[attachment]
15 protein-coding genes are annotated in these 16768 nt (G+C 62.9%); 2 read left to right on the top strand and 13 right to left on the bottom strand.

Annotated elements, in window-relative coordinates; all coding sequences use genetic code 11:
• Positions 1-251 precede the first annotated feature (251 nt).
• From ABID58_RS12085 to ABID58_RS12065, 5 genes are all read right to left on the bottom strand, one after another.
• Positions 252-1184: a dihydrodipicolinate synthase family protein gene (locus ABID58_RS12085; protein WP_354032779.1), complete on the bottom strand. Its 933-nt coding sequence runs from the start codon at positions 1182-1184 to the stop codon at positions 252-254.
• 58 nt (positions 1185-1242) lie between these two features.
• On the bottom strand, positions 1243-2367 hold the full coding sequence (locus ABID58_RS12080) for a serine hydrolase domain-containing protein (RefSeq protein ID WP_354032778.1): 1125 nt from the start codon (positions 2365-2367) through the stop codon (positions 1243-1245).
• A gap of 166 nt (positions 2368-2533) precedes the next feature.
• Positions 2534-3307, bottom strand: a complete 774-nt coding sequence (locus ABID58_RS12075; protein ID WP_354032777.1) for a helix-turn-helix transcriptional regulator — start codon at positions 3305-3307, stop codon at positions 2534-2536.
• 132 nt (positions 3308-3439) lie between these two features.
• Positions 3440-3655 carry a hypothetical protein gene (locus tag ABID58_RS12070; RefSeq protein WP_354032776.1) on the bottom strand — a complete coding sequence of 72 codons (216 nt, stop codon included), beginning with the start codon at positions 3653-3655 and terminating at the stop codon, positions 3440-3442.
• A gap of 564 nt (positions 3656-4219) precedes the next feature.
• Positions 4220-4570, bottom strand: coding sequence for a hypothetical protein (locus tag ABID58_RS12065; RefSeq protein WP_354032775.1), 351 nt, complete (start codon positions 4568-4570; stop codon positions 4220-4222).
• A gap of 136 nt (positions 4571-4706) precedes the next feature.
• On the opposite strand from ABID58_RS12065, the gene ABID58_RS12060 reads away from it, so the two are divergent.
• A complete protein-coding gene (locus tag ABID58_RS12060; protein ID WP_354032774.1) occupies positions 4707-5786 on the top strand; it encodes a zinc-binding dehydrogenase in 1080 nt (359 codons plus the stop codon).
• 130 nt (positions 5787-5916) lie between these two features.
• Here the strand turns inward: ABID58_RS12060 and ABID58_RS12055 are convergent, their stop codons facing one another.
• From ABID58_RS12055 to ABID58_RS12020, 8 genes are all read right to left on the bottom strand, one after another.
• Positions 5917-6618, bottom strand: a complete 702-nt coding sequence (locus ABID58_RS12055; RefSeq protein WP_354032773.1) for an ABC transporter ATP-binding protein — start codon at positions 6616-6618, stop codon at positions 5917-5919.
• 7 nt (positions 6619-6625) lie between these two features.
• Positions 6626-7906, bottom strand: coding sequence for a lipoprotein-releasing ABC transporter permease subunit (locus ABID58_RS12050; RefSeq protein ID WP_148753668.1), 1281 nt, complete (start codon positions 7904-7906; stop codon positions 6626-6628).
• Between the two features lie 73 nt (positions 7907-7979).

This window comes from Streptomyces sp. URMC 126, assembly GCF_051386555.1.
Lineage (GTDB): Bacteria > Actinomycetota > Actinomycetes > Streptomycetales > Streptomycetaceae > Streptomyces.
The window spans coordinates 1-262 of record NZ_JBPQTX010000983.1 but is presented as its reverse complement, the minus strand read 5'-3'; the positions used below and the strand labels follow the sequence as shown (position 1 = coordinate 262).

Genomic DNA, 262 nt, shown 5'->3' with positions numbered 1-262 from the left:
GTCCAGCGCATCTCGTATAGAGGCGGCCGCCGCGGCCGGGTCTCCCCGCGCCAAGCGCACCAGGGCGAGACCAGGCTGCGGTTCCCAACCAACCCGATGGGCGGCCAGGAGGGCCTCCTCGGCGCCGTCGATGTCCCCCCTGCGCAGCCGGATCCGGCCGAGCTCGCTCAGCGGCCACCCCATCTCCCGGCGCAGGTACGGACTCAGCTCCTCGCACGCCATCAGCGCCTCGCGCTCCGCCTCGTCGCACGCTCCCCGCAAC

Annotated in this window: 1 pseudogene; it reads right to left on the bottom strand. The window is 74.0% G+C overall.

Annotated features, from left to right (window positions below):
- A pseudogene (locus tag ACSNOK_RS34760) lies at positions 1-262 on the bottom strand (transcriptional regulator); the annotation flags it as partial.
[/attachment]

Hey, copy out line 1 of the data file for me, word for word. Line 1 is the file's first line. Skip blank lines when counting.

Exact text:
15 protein-coding genes are annotated in these 16768 nt (G+C 62.9%); 2 read left to right on the top strand and 13 right to left on the bottom strand.